SKU codes are customisable and created by individual businesses to suit their internal needs. They can include any combination of letters, numbers, and symbols.
UPC codes, on the other hand, are standardised 12-digit numbers that are globally recognised and must be purchased from GS1.
Internal vs. External Use
SKU is primarily for internal use within a business to manage inventory data and track sales.
UPC is used externally across the entire retail supply chain, including manufacturers, wholesalers, and retailers, for universal product identification.
SKUs can encode a variety of product details, such as colour, size, and style, tailored to a business’s specific needs.
UPCs only identify the manufacturer and the type of product without additional details like colour or size.
SKUs are not subject to any industry standards and can be created at the discretion of each business.
UPCs are standardised and often required by major retailers and e-commerce platforms to list a product.
Flexibility in Modification
SKUs offer a level of flexibility, as they are created in-house and can be easily updated or altered. Although revamping an entire SKU naming system could be complex, maintaining consistency allows for straightforward additions, deletions, or modifications to your catalogue.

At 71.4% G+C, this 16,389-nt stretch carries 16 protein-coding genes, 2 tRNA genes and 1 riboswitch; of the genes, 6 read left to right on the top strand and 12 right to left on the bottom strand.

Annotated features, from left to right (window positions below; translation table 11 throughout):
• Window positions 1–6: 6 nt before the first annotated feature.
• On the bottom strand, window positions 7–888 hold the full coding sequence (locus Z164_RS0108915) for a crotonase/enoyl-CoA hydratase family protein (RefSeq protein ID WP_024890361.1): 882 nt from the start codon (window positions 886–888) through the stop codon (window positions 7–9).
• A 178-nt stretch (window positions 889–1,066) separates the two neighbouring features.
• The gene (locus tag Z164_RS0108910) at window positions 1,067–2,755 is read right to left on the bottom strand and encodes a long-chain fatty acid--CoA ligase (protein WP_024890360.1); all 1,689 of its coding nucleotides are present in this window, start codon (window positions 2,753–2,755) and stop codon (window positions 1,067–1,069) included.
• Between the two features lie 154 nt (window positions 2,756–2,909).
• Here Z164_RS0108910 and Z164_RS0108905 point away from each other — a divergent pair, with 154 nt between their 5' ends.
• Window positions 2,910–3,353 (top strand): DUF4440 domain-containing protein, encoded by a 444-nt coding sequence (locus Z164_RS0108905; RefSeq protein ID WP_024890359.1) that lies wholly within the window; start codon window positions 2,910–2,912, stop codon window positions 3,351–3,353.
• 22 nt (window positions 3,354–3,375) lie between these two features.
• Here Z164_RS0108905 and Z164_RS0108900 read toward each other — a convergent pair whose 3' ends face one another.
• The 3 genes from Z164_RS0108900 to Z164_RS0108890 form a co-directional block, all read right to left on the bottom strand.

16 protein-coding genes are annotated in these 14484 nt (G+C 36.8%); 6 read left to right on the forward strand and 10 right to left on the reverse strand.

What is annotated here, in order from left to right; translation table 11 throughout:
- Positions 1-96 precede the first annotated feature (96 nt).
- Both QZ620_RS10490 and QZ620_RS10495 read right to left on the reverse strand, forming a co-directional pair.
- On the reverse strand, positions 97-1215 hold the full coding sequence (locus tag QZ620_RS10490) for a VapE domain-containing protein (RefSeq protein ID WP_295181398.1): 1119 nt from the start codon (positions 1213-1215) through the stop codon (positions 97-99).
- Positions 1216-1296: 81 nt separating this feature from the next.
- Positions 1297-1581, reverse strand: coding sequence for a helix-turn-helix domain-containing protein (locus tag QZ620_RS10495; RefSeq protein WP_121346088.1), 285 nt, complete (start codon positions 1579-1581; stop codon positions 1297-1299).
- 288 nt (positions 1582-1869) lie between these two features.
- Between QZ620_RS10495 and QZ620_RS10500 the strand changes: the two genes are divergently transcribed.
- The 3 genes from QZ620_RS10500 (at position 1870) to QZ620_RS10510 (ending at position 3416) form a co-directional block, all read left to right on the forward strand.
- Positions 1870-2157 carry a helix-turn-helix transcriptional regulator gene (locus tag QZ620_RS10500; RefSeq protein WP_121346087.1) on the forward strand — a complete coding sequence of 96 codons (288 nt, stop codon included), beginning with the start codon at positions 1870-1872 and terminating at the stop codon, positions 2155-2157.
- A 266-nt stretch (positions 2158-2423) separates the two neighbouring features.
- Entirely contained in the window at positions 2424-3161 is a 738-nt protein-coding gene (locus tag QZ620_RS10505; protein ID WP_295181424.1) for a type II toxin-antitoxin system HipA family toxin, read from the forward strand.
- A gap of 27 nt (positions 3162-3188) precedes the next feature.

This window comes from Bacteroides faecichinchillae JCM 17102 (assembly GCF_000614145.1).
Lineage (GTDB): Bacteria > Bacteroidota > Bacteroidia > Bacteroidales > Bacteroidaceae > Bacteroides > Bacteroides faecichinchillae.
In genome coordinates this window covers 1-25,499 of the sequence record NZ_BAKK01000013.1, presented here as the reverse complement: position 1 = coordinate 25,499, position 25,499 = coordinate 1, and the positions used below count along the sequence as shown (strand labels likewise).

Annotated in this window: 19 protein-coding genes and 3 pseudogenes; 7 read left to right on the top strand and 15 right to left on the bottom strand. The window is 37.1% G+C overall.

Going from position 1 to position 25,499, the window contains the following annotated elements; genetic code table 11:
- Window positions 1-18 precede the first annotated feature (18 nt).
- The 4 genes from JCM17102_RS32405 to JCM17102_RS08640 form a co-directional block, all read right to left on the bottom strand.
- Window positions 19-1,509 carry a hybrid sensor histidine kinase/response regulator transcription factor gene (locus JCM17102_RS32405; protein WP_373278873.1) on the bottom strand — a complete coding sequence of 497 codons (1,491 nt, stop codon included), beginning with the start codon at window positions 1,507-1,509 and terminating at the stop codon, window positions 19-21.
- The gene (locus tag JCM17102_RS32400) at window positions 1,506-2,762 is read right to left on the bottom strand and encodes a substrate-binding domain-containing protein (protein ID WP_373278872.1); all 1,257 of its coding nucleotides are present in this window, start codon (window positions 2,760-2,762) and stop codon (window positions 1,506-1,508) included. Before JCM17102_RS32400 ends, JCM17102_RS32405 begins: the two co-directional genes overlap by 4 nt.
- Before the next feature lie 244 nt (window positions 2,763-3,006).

In contrast, UPCs are immutable once assigned to a product. They are permanent identifiers that cannot be altered with ease. Adding new UPCs can also be challenging, depending on your chosen initial company prefix capacity plan.
UPC codes are essential for universal product identification across various retailers and are often required for products sold in mainstream retail stores or online platforms. They facilitate quick scanning at checkout and are crucial for cross-retailer inventory management systems.
SKUs, on the other hand, are used internally for more granular inventory management, including tracking product variations like size and colour. They are vital for fulfilling orders, restocking, and analysing sales data within a single business.
Similarities Between SKU and UPC
Both SKU and UPC serve as identification tools for products. While they cater to different aspects of a business, their primary function is uniquely identifying and differentiating products within a system or marketplace.
Role in Inventory Management
SKU and UPC are integral to efficient inventory management. They assist businesses in tracking stock levels, monitoring sales, and ensuring that products are correctly categorised and easily locatable within inventory systems.
Importance in Sales and Distribution